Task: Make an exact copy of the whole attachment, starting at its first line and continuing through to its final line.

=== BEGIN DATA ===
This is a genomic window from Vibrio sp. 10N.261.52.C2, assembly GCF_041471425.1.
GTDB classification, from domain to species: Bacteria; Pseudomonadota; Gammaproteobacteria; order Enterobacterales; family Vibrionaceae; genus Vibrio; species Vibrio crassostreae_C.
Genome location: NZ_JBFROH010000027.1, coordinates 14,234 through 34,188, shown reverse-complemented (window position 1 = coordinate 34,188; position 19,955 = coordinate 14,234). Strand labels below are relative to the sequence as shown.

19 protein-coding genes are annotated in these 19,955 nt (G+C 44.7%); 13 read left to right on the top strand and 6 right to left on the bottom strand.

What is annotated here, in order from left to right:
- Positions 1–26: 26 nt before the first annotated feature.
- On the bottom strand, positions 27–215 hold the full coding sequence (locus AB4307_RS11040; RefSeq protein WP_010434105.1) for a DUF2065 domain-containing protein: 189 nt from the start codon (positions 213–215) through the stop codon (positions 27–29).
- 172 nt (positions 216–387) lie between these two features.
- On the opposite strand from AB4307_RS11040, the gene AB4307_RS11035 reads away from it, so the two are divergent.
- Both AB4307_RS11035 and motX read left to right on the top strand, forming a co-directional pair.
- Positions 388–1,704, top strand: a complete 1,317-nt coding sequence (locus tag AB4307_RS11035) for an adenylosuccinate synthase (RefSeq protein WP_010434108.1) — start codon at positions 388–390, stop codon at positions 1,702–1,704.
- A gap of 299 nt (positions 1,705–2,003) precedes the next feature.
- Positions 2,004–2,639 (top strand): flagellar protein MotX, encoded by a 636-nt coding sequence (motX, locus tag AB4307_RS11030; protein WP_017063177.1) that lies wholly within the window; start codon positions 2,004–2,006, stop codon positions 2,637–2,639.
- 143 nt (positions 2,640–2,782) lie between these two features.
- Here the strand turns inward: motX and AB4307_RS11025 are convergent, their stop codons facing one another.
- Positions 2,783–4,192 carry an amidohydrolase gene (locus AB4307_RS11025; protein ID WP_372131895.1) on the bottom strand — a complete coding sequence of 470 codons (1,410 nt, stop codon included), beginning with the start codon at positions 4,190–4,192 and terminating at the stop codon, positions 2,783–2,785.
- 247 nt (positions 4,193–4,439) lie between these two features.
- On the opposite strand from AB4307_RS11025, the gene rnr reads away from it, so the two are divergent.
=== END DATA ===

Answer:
This is a genomic window from Vibrio sp. 10N.261.52.C2, assembly GCF_041471425.1.
GTDB classification, from domain to species: Bacteria; Pseudomonadota; Gammaproteobacteria; order Enterobacterales; family Vibrionaceae; genus Vibrio; species Vibrio crassostreae_C.
Genome location: NZ_JBFROH010000027.1, coordinates 14,234 through 34,188, shown reverse-complemented (window position 1 = coordinate 34,188; position 19,955 = coordinate 14,234). Strand labels below are relative to the sequence as shown.

19 protein-coding genes are annotated in these 19,955 nt (G+C 44.7%); 13 read left to right on the top strand and 6 right to left on the bottom strand.

What is annotated here, in order from left to right:
- Positions 1–26: 26 nt before the first annotated feature.
- On the bottom strand, positions 27–215 hold the full coding sequence (locus AB4307_RS11040; RefSeq protein WP_010434105.1) for a DUF2065 domain-containing protein: 189 nt from the start codon (positions 213–215) through the stop codon (positions 27–29).
- 172 nt (positions 216–387) lie between these two features.
- On the opposite strand from AB4307_RS11040, the gene AB4307_RS11035 reads away from it, so the two are divergent.
- Both AB4307_RS11035 and motX read left to right on the top strand, forming a co-directional pair.
- Positions 388–1,704, top strand: a complete 1,317-nt coding sequence (locus tag AB4307_RS11035) for an adenylosuccinate synthase (RefSeq protein WP_010434108.1) — start codon at positions 388–390, stop codon at positions 1,702–1,704.
- A gap of 299 nt (positions 1,705–2,003) precedes the next feature.
- Positions 2,004–2,639 (top strand): flagellar protein MotX, encoded by a 636-nt coding sequence (motX, locus tag AB4307_RS11030; protein WP_017063177.1) that lies wholly within the window; start codon positions 2,004–2,006, stop codon positions 2,637–2,639.
- 143 nt (positions 2,640–2,782) lie between these two features.
- Here the strand turns inward: motX and AB4307_RS11025 are convergent, their stop codons facing one another.
- Positions 2,783–4,192 carry an amidohydrolase gene (locus AB4307_RS11025; protein ID WP_372131895.1) on the bottom strand — a complete coding sequence of 470 codons (1,410 nt, stop codon included), beginning with the start codon at positions 4,190–4,192 and terminating at the stop codon, positions 2,783–2,785.
- 247 nt (positions 4,193–4,439) lie between these two features.
- On the opposite strand from AB4307_RS11025, the gene rnr reads away from it, so the two are divergent.